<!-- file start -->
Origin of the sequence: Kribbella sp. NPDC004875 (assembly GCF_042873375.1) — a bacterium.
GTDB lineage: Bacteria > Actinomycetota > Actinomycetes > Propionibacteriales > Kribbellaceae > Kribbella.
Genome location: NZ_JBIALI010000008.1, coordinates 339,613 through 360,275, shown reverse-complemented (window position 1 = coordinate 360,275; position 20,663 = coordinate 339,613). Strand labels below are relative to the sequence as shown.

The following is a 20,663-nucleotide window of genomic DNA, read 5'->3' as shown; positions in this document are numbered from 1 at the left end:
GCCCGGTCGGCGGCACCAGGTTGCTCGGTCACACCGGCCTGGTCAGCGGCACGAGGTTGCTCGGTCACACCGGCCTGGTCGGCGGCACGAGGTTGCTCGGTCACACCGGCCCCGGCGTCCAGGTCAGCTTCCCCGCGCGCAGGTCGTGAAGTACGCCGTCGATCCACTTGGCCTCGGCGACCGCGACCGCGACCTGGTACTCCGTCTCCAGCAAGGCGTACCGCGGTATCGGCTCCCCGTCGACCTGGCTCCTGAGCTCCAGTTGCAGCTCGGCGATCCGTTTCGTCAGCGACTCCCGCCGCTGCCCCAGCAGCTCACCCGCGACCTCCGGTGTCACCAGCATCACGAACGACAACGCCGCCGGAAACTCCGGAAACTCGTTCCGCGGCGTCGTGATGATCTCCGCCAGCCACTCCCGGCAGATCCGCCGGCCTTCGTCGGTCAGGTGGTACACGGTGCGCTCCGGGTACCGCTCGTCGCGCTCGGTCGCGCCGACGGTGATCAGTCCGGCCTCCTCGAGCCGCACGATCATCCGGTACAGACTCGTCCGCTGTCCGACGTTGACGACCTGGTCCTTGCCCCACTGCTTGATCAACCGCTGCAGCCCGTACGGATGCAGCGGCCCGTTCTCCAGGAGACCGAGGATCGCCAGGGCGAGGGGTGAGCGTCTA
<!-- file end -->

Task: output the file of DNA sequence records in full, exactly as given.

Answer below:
Origin of the sequence: Kribbella sp. NPDC004875 (assembly GCF_042873375.1) — a bacterium.
GTDB lineage: Bacteria > Actinomycetota > Actinomycetes > Propionibacteriales > Kribbellaceae > Kribbella.
Genome location: NZ_JBIALI010000008.1, coordinates 339,613 through 360,275, shown reverse-complemented (window position 1 = coordinate 360,275; position 20,663 = coordinate 339,613). Strand labels below are relative to the sequence as shown.

The following is a 20,663-nucleotide window of genomic DNA, read 5'->3' as shown; positions in this document are numbered from 1 at the left end:
GCCCGGTCGGCGGCACCAGGTTGCTCGGTCACACCGGCCTGGTCAGCGGCACGAGGTTGCTCGGTCACACCGGCCTGGTCGGCGGCACGAGGTTGCTCGGTCACACCGGCCCCGGCGTCCAGGTCAGCTTCCCCGCGCGCAGGTCGTGAAGTACGCCGTCGATCCACTTGGCCTCGGCGACCGCGACCGCGACCTGGTACTCCGTCTCCAGCAAGGCGTACCGCGGTATCGGCTCCCCGTCGACCTGGCTCCTGAGCTCCAGTTGCAGCTCGGCGATCCGTTTCGTCAGCGACTCCCGCCGCTGCCCCAGCAGCTCACCCGCGACCTCCGGTGTCACCAGCATCACGAACGACAACGCCGCCGGAAACTCCGGAAACTCGTTCCGCGGCGTCGTGATGATCTCCGCCAGCCACTCCCGGCAGATCCGCCGGCCTTCGTCGGTCAGGTGGTACACGGTGCGCTCCGGGTACCGCTCGTCGCGCTCGGTCGCGCCGACGGTGATCAGTCCGGCCTCCTCGAGCCGCACGATCATCCGGTACAGACTCGTCCGCTGTCCGACGTTGACGACCTGGTCCTTGCCCCACTGCTTGATCAACCGCTGCAGCCCGTACGGATGCAGCGGCCCGTTCTCCAGGAGACCGAGGATCGCCAGGGCGAGGGGTGAGCGTCTA